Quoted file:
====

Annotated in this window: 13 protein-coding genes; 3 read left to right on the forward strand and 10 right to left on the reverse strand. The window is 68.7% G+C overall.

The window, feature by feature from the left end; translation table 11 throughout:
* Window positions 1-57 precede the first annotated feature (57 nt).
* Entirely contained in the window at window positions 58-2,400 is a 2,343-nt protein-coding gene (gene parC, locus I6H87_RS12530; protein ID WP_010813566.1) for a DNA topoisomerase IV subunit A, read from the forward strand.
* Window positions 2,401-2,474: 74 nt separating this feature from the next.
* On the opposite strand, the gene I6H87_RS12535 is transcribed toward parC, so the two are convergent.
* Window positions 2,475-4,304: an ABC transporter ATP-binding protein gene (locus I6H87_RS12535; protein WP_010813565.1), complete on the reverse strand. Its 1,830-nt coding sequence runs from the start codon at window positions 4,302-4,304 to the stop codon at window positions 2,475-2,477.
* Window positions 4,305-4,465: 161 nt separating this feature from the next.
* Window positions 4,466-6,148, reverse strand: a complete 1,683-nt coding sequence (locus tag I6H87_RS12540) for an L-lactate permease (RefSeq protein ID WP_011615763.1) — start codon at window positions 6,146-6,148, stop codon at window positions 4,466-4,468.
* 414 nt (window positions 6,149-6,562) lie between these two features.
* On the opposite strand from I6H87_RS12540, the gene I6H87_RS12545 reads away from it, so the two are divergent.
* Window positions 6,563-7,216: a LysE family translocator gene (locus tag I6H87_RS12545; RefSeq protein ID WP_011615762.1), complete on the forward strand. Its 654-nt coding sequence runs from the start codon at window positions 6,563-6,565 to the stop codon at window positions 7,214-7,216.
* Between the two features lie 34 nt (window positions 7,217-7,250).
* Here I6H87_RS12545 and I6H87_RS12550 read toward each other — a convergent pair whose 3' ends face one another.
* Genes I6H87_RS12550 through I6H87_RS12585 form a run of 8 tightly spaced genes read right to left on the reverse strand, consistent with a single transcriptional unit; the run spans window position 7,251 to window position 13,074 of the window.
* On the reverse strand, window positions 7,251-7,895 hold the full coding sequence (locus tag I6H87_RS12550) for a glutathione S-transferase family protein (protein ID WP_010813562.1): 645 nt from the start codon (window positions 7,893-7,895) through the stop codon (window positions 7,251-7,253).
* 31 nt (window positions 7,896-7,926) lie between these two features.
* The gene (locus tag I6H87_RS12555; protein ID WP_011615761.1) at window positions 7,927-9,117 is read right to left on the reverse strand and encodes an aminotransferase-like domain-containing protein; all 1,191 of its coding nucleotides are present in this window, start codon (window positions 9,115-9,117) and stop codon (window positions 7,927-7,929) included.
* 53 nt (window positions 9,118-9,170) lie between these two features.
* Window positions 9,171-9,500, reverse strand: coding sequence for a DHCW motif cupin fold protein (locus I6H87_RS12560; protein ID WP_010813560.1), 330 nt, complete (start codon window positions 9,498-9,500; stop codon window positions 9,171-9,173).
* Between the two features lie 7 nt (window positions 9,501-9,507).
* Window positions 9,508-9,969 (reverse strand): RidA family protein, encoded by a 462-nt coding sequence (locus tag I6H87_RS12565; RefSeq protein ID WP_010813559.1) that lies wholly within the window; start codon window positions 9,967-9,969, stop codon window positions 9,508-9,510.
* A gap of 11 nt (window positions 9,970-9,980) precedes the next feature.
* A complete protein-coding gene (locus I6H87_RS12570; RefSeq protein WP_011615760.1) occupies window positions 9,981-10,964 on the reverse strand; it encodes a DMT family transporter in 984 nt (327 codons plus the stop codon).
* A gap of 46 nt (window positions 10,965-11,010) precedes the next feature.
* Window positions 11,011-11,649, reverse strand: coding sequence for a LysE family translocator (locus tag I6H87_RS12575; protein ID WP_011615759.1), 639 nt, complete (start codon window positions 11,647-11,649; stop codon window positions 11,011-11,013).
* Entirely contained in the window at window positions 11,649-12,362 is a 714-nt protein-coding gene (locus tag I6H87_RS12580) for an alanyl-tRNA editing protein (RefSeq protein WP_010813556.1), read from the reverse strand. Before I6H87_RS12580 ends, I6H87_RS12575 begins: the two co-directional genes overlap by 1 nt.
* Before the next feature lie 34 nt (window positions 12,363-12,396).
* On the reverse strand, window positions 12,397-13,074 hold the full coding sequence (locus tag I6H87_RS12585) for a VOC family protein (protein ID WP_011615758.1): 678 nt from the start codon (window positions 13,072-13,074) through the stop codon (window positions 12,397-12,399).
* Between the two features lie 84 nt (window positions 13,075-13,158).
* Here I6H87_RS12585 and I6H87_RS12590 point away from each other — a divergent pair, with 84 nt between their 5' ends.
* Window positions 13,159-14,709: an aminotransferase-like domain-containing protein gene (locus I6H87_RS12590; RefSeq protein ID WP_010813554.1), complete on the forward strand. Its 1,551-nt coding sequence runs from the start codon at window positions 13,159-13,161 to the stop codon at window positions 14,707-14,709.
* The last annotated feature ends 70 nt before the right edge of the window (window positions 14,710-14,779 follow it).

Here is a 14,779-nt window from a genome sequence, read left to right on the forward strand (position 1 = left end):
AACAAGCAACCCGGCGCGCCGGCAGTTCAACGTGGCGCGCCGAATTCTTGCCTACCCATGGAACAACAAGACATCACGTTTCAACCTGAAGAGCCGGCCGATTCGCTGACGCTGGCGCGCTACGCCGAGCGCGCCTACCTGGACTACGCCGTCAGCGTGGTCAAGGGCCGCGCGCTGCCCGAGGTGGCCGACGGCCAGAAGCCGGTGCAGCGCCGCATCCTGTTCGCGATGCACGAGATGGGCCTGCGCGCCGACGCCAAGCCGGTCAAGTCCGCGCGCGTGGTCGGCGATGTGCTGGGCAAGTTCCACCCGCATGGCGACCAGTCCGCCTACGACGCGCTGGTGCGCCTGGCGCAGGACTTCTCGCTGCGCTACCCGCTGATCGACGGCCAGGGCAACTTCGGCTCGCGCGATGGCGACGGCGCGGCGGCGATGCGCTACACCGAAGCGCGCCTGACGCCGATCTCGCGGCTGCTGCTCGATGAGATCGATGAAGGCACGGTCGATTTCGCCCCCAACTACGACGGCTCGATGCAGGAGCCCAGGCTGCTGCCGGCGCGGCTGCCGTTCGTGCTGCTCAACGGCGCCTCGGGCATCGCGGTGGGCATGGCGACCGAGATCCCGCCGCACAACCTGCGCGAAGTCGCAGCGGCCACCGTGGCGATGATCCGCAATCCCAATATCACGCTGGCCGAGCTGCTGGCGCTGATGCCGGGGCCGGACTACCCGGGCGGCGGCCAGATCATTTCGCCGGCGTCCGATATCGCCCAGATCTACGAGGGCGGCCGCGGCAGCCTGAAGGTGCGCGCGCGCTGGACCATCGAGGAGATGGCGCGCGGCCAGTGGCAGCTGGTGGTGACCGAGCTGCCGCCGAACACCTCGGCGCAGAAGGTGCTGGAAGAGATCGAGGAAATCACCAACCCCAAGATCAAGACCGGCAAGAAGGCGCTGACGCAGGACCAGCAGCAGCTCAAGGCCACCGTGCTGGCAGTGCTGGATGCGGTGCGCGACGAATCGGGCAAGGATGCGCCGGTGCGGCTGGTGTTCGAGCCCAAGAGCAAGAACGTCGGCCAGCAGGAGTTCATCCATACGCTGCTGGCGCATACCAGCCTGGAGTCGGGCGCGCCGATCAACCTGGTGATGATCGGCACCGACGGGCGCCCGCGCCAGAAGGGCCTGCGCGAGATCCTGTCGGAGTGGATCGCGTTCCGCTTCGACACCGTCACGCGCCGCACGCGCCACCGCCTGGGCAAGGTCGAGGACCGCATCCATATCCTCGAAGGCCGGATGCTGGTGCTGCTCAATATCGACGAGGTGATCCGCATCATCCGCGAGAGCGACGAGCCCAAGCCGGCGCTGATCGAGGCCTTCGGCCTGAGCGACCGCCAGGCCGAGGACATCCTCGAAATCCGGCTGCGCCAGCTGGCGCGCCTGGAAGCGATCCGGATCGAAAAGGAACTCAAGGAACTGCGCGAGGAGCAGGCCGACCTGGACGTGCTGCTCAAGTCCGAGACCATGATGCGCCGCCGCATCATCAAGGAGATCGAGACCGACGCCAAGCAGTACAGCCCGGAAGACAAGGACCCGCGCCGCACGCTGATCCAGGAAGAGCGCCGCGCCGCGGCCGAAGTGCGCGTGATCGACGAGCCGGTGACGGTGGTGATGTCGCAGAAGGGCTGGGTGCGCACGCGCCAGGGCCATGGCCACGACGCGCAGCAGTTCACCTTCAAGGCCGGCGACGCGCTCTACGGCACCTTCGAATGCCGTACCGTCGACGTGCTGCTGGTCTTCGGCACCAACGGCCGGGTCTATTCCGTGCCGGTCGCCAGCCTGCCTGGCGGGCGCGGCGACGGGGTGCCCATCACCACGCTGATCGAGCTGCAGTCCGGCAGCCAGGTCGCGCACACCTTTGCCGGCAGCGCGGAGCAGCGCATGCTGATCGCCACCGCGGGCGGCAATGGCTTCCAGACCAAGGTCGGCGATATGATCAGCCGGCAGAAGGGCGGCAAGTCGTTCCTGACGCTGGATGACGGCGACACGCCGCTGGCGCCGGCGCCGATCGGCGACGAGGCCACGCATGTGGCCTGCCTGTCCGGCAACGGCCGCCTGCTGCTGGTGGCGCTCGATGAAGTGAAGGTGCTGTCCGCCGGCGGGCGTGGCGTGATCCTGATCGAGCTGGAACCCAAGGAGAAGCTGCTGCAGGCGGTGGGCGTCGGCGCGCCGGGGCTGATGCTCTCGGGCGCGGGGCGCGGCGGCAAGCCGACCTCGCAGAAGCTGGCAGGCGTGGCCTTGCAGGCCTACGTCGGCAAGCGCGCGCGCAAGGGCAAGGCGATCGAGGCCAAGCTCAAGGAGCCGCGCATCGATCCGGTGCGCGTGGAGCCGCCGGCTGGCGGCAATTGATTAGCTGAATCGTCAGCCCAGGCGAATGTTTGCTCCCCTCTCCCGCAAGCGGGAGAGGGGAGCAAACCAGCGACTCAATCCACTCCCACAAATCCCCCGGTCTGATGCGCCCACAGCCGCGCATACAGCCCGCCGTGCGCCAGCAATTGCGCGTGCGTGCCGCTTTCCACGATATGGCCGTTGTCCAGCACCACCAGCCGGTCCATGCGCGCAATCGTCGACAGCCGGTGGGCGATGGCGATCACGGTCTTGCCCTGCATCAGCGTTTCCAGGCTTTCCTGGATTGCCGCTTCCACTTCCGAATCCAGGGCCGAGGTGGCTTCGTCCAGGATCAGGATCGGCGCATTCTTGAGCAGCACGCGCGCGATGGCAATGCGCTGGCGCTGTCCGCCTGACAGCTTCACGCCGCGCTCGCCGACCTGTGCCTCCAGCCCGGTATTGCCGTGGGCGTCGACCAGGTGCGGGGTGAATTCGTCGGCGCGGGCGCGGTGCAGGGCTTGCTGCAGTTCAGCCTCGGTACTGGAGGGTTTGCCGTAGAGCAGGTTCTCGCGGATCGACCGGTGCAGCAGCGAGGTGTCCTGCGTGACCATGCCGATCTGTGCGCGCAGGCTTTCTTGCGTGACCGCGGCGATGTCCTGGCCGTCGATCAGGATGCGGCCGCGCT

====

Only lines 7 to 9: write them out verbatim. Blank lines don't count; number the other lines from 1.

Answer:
* Window positions 2,475-4,304: an ABC transporter ATP-binding protein gene (locus I6H87_RS12535; protein WP_010813565.1), complete on the reverse strand. Its 1,830-nt coding sequence runs from the start codon at window positions 4,302-4,304 to the stop codon at window positions 2,475-2,477.
* Window positions 4,305-4,465: 161 nt separating this feature from the next.
* Window positions 4,466-6,148, reverse strand: a complete 1,683-nt coding sequence (locus tag I6H87_RS12540) for an L-lactate permease (RefSeq protein ID WP_011615763.1) — start codon at window positions 6,146-6,148, stop codon at window positions 4,466-4,468.